The world of aromatherapy is literally thousands of years old. Besides whole herbs, essentials oils are one of the oldest therapeutic agents still used by humans. So for the newcomer to aromatherapy, exactly how to use essential oils can be somewhat mystifying at first.
What is an essential oil? First of all, it probably helps to understand what an essential oil is. Essential oils are volatile compounds found in the roots, leaves, seeds, bark, heartwood, or resins of plants. Sometimes called the “blood” of plants, essential oils consist of different classes of molecules, such as terpenes, phenols, and esters, that perform various functions for the living plant, such as stimulating cell growth, preventing bacterial growth, and protecting it against predation. The molecules in an essential oil are often small enough to enter cell membranes when applied to the skin or inhaled, which is why they are such useful agents in aromatherapy.
Preparing essential oils: There’s no one guide to how to use essential oils in aromatherapy, as different practitioners have their own favorite methods. However, most aromatherapists recommend that you dilute concentrated essential oils in a carrier oil before using them directly on your body. Carrier oils are usually vegetable or nut oils such as olive, coconut, almond, or jojoba oil. Adding essential oils to natural lotions such as shea butter is another method of dilution. The motto for diluting essential oils is that a little goes a long way: in general, a diluted oil blend should consist of 2% essential oil for adults. So, for every 30 mL (or 1 fluid ounce) of carrier oil, you would add about 12 drops total of any essential oil.
One question we get all the time is whether any essential oils can be used “neat”, that is, without any dilution. Opinions vary widely among aromatherapists about the safety of using essential oils at full strength: some sources claim that a few essential oils, such as lavender, tea tree, and sandalwood oil, can be used neat on small areas of skin. However, other aromatherapists err on the side of caution and recommend diluting any essential oil you work with, even those generally regarded as nonsensitizing. The general rule with any essential oil is to recongnize that these are powerfully concentrated therapeutic agents and to treat them with respect: always do a small patch test with the essential oil in dilution before applying it to a larger area of skin, even if you have worked with that essential oil in the past.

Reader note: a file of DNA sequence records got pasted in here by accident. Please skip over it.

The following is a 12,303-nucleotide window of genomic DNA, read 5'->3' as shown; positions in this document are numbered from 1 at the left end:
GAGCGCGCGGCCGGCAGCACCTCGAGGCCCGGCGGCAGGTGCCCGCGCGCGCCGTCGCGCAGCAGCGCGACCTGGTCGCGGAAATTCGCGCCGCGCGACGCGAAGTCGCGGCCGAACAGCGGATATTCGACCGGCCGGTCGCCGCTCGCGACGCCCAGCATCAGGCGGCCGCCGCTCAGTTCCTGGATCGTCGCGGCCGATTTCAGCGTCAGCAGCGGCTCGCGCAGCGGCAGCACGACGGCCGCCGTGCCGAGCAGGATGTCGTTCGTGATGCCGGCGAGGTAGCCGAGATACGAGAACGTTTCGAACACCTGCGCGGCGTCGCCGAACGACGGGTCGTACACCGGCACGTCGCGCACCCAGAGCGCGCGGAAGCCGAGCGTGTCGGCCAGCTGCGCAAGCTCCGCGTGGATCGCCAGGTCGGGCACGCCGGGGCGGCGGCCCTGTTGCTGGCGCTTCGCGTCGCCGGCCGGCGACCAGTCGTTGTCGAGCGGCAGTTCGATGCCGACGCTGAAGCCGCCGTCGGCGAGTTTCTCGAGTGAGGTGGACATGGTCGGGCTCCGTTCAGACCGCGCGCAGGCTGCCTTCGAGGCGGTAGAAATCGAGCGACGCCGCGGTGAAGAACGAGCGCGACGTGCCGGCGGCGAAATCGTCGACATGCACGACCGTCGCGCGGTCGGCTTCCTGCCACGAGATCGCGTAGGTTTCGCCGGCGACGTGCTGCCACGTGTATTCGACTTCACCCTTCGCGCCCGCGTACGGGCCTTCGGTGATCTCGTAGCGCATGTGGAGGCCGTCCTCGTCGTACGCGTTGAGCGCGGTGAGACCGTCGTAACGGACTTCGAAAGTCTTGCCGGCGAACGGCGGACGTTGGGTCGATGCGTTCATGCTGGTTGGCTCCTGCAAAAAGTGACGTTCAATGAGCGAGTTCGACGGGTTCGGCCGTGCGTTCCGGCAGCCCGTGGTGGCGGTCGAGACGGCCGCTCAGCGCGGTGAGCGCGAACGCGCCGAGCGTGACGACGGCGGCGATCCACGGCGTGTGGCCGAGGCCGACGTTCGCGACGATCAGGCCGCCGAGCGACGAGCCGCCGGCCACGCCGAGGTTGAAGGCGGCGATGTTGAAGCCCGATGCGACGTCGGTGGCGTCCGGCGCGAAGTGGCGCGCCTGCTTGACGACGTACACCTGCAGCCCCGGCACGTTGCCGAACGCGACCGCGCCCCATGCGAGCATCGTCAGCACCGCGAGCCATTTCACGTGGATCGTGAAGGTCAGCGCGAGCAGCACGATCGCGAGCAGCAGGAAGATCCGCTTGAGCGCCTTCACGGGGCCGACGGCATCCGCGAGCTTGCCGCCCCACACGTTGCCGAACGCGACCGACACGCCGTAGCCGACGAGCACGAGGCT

Blending essential oils: After you’ve become familiar with a few essential oils, you can get creative and blend multiple essential oils to create a synergy. This is when knowing the properties of the oils in your cabinet really comes into play: after all, you want a blend where the oils complement each other and enhance the overall effect. Consider how you want to use your essential oil blend: as a fragrance? A massage oil? For diffusion? You wouldn’t want to add potentially irritating essential oils such as cassia or cinnamon bark to a massage blend, but these same oils might work great in a diffuser. To help you out, each of our essential oils comes with a handy list of other essential oils with which it blends especially well. Don’t be afraid to use your own instincts as a guide, either—if you don’t like how certain oils smell together, don’t combine them.